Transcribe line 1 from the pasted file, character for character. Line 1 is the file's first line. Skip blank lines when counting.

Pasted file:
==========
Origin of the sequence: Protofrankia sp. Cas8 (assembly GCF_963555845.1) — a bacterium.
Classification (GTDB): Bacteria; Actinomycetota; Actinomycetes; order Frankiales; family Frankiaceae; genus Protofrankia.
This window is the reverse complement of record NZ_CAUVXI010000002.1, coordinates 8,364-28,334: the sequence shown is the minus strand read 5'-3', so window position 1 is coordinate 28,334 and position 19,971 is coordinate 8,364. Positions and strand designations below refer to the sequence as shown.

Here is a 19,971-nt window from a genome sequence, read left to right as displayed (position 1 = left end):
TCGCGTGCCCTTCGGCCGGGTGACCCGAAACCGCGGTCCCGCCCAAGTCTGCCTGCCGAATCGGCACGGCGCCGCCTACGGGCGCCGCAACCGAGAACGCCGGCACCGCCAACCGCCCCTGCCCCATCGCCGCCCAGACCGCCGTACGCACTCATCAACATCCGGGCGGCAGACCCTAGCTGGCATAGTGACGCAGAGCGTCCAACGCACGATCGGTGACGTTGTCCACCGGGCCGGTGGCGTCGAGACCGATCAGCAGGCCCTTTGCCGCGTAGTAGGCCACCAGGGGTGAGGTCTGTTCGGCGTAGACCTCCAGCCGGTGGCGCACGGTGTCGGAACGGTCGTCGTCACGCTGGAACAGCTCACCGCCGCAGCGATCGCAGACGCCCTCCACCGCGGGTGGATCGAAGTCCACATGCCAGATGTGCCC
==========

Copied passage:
Origin of the sequence: Protofrankia sp. Cas8 (assembly GCF_963555845.1) — a bacterium.